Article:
Sometime after the institution of these suits and while they were pending, the defendant in error, James Power, filed his bill in the same court, alleging that the lands located by Smith and others, and for which they were seeking by their mandamus suits to obtain patents, were his property, lawfully obtained from the government of Coahuila and Texas, anterior to the revolution and separation of Texas from Mexico. He alleged that his titles to the lands were all obtained in good faith and for sufficient consideration; that the lands were regularly located and surveyed by the proper officers of the country at the time and in strict conformity with all the laws then in force; that his titles were duly and legally executed by the proper officer of the government, and that they were on file in the general land office of Texas; and that Smith, when he made or caused the location and surveys to be made for himself and others on said lands, well knew that they were not public lands, subject to location, but that they were his, Power's, lands. It is also alleged in the bill, that in consequence of the confusion produced in the land office in the county of Refugio by the wars of the revolution, the destruction of its maps and papers, and the impossibility of restoring things to their proper state by the subsequent almost entire depopulation of the country, from the frequent inroads and and encroachments of the enemy, thus preventing the transaction of business and particularly the resurveying and platting of large bodies of wild lands in a country wholly unprotected and peculiarly exposed to the depredations of the enemy, the lands of Power are not delineated on the map of Refugio county; and it admits that in consequence of many of his, Power's, principal calls being for the lands of others, the position of which were well known at the time his surveys were made, but the plats and titles of some of which have since been taken from the country or were lost or destroyed in the general confusion produced by the war of the revolution, that the commissioner of the general land office cannot now correctly delineate his lands upon the county map, until they are resurveyed. The bill further alleges that he, Power, after great efforts had succeeded in obtaining the passage of a law requiring all the lands held under old Mexican titles in the county of Refugio to be resurveyed at the expense of the owners thereof, and the plats of the same to be correctly delineated on the general map of the county, as a guide to direct the commissioner of the general land office in the issue of patents; but from the length of time allowed for these resurveys to be made, he is apprehensive that patents will be issued upon locations made upon his lands, before the surveys are returned, unless the commissioner is restrained from issuing such patents. The bill then prays for an injunction to restrain the commissioner from issuing patents to the said Joseph F. Smith and others, for any of the lands which it describes, where surveys are known or appear to have been on said lands, but which cannot be positively determined in consequence of the defects in the map of the county in not representing the lands thereon, until the same have been resurveyed and the plats thereof represented on the county map. It further prays for an order of survey to resurvey said lands, and that Joseph F. Smith and others be made parties, and enjoined from prosecuting their suits against the commissioner of the general land office until it can be ascertained whether the lands claimed by said Smith are not the lands of the complainant.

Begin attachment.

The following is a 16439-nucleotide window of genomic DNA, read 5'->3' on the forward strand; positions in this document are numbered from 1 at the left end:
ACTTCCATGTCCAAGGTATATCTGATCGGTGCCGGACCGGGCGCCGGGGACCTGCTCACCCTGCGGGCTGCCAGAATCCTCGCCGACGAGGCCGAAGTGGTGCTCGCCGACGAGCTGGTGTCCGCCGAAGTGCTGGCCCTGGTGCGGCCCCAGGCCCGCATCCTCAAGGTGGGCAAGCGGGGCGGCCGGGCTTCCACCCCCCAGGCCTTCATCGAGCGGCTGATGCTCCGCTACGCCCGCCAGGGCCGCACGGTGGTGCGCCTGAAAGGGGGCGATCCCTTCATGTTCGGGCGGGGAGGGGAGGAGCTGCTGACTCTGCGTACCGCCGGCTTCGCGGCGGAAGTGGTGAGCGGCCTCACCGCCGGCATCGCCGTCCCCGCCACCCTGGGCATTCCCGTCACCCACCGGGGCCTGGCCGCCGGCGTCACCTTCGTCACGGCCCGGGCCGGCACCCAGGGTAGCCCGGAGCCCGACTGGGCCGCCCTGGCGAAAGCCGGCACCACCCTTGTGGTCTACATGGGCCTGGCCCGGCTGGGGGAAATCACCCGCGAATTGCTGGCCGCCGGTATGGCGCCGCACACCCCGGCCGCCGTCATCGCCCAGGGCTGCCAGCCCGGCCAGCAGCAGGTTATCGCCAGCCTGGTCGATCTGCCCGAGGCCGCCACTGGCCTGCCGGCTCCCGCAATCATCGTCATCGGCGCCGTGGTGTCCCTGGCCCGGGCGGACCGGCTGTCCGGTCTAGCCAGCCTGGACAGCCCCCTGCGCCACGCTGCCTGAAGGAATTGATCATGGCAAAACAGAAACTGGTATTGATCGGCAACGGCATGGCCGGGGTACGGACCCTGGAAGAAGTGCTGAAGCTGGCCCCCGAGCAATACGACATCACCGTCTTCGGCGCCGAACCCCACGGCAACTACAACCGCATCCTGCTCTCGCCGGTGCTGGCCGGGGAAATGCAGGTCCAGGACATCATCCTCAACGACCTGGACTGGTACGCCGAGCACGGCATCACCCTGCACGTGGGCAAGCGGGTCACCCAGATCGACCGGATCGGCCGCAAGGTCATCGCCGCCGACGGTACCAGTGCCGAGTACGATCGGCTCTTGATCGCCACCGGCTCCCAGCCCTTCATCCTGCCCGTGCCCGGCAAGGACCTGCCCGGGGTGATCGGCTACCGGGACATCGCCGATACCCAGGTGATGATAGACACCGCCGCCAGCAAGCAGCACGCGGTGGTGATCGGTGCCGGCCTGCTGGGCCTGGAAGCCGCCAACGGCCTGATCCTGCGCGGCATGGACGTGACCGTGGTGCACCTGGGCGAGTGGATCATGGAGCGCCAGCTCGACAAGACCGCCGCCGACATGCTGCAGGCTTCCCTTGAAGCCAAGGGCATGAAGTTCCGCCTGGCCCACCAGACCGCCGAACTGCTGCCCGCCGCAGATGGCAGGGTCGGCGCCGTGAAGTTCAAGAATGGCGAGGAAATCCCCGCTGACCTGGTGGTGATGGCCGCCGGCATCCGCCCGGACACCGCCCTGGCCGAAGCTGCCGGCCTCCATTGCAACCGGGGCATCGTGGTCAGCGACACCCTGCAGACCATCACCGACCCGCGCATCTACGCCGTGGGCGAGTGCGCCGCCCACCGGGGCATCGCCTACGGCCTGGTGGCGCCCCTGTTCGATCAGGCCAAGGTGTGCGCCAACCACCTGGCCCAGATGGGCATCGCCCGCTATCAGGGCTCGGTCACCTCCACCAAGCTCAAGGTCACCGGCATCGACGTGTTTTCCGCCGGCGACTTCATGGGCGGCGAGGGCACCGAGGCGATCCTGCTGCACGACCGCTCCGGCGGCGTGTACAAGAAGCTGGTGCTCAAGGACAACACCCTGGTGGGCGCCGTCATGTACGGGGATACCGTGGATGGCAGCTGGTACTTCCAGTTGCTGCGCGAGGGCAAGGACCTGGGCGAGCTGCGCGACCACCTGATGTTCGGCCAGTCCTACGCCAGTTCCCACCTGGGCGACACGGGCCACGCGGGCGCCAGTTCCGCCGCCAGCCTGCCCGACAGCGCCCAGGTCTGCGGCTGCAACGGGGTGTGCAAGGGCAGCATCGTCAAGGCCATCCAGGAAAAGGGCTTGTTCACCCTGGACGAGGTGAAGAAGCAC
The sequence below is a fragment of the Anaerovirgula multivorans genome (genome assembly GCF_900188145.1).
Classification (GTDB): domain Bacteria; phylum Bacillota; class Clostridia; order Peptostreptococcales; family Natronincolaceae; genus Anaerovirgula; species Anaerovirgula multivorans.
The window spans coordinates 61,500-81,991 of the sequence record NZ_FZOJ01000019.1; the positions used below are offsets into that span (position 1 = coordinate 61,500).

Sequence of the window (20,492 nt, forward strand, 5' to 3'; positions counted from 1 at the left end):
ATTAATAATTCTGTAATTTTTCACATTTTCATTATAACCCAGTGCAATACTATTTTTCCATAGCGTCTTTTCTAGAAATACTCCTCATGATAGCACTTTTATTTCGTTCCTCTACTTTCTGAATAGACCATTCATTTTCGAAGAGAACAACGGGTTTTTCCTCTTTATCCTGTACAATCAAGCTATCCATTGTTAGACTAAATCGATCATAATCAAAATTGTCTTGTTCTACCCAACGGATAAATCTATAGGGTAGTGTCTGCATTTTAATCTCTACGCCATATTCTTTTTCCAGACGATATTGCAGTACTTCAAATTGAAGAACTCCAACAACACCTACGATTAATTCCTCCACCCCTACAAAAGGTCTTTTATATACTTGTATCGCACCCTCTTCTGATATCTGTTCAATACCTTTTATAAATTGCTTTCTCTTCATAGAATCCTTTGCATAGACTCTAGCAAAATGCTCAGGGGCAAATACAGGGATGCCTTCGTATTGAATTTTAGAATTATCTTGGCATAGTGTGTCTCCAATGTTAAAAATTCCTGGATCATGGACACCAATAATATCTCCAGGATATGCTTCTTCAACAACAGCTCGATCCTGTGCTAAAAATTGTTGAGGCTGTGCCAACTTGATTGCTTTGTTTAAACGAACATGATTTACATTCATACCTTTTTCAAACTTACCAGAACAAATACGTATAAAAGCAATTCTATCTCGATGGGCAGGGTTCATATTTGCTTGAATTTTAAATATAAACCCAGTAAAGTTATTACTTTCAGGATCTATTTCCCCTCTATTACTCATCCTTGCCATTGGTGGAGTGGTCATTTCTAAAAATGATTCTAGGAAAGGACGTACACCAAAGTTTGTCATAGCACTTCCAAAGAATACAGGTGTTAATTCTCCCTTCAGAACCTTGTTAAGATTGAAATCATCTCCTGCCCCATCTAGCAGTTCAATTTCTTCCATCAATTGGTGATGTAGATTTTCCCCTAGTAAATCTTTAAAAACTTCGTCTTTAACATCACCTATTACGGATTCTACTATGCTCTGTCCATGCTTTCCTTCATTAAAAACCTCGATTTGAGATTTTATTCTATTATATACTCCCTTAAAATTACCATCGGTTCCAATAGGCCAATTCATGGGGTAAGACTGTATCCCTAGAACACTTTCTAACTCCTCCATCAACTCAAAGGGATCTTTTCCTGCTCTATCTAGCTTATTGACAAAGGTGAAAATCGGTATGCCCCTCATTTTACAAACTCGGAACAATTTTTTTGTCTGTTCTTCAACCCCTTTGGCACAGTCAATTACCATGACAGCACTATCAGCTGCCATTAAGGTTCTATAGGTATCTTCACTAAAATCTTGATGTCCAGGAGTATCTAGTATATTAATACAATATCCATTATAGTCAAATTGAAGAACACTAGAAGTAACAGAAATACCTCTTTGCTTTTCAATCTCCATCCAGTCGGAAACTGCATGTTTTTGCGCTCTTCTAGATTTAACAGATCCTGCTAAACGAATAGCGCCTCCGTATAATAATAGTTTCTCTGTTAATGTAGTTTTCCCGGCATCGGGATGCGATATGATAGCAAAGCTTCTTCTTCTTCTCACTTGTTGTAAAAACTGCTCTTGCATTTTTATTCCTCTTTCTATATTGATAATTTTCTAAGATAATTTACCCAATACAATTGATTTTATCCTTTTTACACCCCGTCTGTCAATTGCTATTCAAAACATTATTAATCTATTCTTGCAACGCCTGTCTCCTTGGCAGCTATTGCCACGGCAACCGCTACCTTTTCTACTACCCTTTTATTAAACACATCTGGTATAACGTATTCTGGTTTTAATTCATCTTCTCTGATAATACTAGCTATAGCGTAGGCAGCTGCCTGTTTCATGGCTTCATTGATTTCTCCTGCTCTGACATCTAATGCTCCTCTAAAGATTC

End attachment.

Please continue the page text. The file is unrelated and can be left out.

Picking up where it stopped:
An injunction was ordered and issued in accordance with the prayer of the bill. Smith subsequently filed his answer and amended answer, and moved to dissolve the injunction. He alleged that the plaintiff's bill was too vague and general to support an action; that his claims by purchase have no foundation in law or reason; that his titles were issued by a person who had no authority in law, or if he had, he transcended his authority; that the titles so issued have no identity as to location, and do not conflict with the defendant's claims; or if they do, were made upon surveys that contain from five to ten times the quantity of land called for in the grants, contrary to the laws then in force. He sets out his own locations and surveys, and says he does not think they conflict with the complainant's according to the plaintiff's calls, boundaries, courses and distances. He alleges that the boundaries of one of the plaintiff's titles for eleven leagues would embrace one hundred and ten leagues, which is a fraud apparent on its face, and would avoid the grant, and that the title was obtained by false suggestions and fraudulent representations; that the plaintiff's title for a headright is void, and that subornation of perjury was committed in obtaining it; that the plaintiff was not an empresario; that he had no contract to colonize, and that his pretensions to a colony were settled by his acceptance of sixteen leagues of land in full for his nominal claims to a colony.